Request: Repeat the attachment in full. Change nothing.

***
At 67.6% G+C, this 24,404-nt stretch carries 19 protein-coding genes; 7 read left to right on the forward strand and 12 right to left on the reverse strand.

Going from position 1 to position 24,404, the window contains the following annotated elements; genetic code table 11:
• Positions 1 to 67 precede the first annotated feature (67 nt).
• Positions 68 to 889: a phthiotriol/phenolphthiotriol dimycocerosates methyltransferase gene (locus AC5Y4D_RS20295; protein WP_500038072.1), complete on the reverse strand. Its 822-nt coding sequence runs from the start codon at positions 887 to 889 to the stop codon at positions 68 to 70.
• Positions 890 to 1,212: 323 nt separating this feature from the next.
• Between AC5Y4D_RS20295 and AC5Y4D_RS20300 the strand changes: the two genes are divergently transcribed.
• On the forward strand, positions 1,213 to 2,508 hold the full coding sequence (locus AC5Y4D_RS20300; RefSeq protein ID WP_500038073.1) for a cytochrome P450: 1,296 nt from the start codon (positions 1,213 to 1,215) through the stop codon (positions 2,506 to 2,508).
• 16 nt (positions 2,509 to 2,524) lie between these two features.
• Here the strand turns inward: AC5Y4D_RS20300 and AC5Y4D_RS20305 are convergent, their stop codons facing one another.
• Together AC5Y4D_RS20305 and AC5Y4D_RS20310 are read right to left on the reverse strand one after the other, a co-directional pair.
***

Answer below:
At 67.6% G+C, this 24,404-nt stretch carries 19 protein-coding genes; 7 read left to right on the forward strand and 12 right to left on the reverse strand.

Going from position 1 to position 24,404, the window contains the following annotated elements; genetic code table 11:
• Positions 1 to 67 precede the first annotated feature (67 nt).
• Positions 68 to 889: a phthiotriol/phenolphthiotriol dimycocerosates methyltransferase gene (locus AC5Y4D_RS20295; protein WP_500038072.1), complete on the reverse strand. Its 822-nt coding sequence runs from the start codon at positions 887 to 889 to the stop codon at positions 68 to 70.
• Positions 890 to 1,212: 323 nt separating this feature from the next.
• Between AC5Y4D_RS20295 and AC5Y4D_RS20300 the strand changes: the two genes are divergently transcribed.
• On the forward strand, positions 1,213 to 2,508 hold the full coding sequence (locus AC5Y4D_RS20300; RefSeq protein ID WP_500038073.1) for a cytochrome P450: 1,296 nt from the start codon (positions 1,213 to 1,215) through the stop codon (positions 2,506 to 2,508).
• 16 nt (positions 2,509 to 2,524) lie between these two features.
• Here the strand turns inward: AC5Y4D_RS20300 and AC5Y4D_RS20305 are convergent, their stop codons facing one another.
• Together AC5Y4D_RS20305 and AC5Y4D_RS20310 are read right to left on the reverse strand one after the other, a co-directional pair.